there was a night in august or maybe july when i drove out to the keller farm in flint hill and visited with chris and anton and will & becky. i got there late. close to seven, i think. i was late to things sometimes then and it put me on edge the whole drive there. elliot was moving on to pittsburgh in two days. i wanted to catch him for a few minutes before the night took off, but by the time i arrived the bratwursts were already crisped and everyone that could stomach it was on their second helping. they were all gathered in the back of the property under a small grove of trees that had been cleared to create a canopy, under which the kellers had raised a gazebo made from two-by-fours and four-by-fours stuck together into a rectangle. sausages, potato chips, burgers, and coleslaw all sat out on a picnic table alongside a two-pound tub of deli-style potato salad warming in the light of the setting sun.
will kept checking the grill periodically to make sure the leftovers were cooking right on the low heat. becky stayed off her feet. they were married about two years then and becky was pregnant. will was teaching bible and history classes at the christian school we all graduated from and sold mattresses in the summer.
chris and anton had laid out the paper cups and plates, napkins, and plasticware. they bought ice for the cooler and secured the cheap plastic tablecloth to the picnic table with duct tape. they were both still living on the farm. anton was the middle child, caring and goofy and aggravatingly charming. he found part time work at tipi’s tacos through the employment agency. he worked and helped on the farm and watched old westerns on thursday nights with chris when he came home from the southern part of the state where he studied music history. elliot would stay over to watch never-ending reruns of stagecoach and red river and to play video games on the odd night when he wasn’t with me.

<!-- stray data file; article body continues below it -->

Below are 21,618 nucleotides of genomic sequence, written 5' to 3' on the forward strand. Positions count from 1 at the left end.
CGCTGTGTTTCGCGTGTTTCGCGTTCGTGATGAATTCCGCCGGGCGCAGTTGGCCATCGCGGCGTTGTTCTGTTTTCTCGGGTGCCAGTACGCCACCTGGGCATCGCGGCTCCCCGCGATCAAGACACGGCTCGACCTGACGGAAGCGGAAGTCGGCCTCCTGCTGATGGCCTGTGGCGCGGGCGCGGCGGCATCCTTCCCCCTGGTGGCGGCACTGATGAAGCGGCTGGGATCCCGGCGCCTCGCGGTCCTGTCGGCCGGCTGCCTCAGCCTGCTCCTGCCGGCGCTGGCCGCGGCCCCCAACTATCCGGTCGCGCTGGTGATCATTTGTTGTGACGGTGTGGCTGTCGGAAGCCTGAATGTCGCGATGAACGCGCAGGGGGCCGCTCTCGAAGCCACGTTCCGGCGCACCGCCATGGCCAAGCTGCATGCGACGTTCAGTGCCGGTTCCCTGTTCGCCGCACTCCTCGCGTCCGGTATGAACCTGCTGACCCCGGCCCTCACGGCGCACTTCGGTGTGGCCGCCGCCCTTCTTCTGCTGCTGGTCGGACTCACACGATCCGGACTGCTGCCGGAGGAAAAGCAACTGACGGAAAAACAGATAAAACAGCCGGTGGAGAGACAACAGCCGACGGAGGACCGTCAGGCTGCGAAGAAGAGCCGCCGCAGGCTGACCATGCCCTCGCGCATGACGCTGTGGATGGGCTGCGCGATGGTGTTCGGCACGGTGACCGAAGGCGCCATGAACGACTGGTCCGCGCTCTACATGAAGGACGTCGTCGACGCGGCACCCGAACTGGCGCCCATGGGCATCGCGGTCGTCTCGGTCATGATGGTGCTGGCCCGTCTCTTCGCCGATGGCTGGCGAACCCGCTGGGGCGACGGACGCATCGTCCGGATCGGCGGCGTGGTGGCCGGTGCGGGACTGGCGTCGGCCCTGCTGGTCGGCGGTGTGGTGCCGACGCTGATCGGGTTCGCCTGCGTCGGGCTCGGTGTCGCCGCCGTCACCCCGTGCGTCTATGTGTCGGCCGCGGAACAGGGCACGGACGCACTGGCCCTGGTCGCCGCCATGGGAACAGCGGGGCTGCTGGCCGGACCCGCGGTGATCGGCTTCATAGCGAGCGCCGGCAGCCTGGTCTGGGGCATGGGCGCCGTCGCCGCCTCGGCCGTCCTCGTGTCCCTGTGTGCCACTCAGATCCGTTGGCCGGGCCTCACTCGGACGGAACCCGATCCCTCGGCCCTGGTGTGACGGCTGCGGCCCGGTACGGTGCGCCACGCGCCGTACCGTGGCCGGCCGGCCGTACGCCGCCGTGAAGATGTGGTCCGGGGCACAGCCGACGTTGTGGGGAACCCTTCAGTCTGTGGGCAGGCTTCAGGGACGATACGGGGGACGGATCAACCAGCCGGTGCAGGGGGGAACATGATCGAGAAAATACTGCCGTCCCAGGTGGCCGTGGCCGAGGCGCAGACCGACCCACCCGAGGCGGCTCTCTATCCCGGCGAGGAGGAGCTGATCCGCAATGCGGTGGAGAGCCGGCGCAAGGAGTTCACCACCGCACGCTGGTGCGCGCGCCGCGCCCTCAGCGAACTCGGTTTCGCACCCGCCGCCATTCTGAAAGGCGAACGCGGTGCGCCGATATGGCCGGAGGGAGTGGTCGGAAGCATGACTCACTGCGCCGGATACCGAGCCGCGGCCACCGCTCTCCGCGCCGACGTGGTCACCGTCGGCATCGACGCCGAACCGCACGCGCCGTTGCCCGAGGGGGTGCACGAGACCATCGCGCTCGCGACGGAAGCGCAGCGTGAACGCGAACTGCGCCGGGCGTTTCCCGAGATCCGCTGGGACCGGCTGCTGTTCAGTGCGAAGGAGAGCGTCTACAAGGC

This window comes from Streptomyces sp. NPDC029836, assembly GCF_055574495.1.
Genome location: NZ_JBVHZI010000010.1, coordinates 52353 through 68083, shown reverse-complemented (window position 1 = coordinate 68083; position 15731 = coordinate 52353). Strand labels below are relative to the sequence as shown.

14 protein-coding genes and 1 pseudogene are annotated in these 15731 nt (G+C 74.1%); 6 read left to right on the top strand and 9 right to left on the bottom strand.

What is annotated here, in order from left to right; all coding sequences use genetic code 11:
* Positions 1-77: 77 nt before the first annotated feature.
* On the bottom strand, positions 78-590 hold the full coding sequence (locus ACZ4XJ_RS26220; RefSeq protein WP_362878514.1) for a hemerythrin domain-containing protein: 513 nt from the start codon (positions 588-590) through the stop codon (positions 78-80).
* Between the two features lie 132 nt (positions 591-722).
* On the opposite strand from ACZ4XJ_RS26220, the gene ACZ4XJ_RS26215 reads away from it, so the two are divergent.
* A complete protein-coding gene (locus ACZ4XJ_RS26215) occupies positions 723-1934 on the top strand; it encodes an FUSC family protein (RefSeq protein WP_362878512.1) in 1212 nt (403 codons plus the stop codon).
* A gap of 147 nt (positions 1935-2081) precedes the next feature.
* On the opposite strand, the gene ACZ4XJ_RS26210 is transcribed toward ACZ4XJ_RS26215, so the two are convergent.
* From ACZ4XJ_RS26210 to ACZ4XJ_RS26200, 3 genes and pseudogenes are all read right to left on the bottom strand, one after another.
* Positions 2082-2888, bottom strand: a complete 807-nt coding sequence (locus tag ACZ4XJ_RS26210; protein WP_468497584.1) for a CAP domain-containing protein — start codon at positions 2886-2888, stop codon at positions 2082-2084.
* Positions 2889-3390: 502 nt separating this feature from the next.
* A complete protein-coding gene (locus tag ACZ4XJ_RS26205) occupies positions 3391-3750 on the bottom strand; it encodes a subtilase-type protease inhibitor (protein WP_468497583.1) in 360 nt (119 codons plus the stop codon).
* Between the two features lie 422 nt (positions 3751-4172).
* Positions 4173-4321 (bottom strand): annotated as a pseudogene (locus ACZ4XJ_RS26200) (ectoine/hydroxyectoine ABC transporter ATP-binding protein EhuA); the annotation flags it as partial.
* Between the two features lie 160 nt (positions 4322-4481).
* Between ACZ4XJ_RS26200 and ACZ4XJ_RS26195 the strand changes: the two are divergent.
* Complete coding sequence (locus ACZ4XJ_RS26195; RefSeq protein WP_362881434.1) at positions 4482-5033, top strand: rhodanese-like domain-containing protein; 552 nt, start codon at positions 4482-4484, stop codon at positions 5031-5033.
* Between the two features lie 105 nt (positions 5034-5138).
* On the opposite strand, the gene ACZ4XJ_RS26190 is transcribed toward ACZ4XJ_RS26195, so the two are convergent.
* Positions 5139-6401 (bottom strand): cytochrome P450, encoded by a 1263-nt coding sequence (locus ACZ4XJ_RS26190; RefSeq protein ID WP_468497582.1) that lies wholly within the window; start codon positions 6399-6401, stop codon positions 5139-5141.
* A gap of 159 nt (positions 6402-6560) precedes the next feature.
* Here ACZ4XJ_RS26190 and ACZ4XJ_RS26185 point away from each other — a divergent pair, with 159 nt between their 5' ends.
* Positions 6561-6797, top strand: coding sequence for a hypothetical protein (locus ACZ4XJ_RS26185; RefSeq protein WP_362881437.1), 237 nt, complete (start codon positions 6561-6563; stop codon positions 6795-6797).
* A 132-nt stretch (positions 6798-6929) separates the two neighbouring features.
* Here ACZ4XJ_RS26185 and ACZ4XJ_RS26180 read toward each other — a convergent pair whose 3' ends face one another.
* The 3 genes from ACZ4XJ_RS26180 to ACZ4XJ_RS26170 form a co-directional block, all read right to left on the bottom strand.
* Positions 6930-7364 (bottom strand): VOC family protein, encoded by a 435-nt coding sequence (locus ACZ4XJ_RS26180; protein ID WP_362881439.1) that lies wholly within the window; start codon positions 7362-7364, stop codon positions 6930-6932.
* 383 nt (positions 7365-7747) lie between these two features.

i helped chris fix a plate for casey and tara as they pulled in, almost an hour after i did. casey was late to everything, now especially—we were lucky he didn’t show up in uniform. he and tara had both graduated in the same class with elliot, who made sure the rest of us knew that this was the only thing they had in common. “if we met now,” he’d announce after we’d had dinner with the two of them, “i don’t know that we’d be friends.” i’d look at him. “what?” he’d say, “it’s true.”
david had materialized with maria half an hour or so before casey and tara—emerging suddenly it seemed from the underbrush beside the picnic tables. david was then, and still is to my mind, a kind of wild, herbal thing. his parents lived just up the road from elliot’s, a half mile up the side of big cobbler mountain—a thickly wooded mound of earth that rose above the surrounding acres of sloping pasture just enough to give the impression to those of us that lived near it that it was landmark.
and at the far end of the gazebo, waiting patiently for people she knew to arrive, sat amanda clark who, despite the feelings of ambivalence she harbored for elliot, had gotten there early and was sitting awkwardly at a picnic table twirling a salad fork between her fingers and blowing straw-straight blonde fringe off her eyebrows. she was more tara’s friend and had really only spent time with elliot and the rest of us during the week we rented the beach house in kill devil hills. elliot has always been the kind of person to call attention to those kinds of details, like that someone amongst us isn’t really one of us. i believe he once referred to an empty chair as “amanda” for an entire meal because, as he said, it contributed about the same amount to conversation as she did.
he is an asshole. the kind you want to be around because when he opens his mouth there’s a fifty-fifty chance it’ll make someone want to punch him. this makes him interesting. he’s an adamant pacifist, a softy, a six-foot-two, two-hundred-ninety-pound bitch. he has a gift for zeroing in on people’s insecurities, for boiling their personalities down into a half a sentence about their intelligence or ankles. he catches unassuming friends of a decade by surprise when they suddenly find the words he’s saying register as requiring a physical response. he says the kind of things out loud that you only think internally, and they’re usually spoken through so many layers of sarcasm and allusion that it’s difficult to extrapolate what exactly it is he’s saying about you, let alone what other things he must have been thinking over the course of your entire relationship.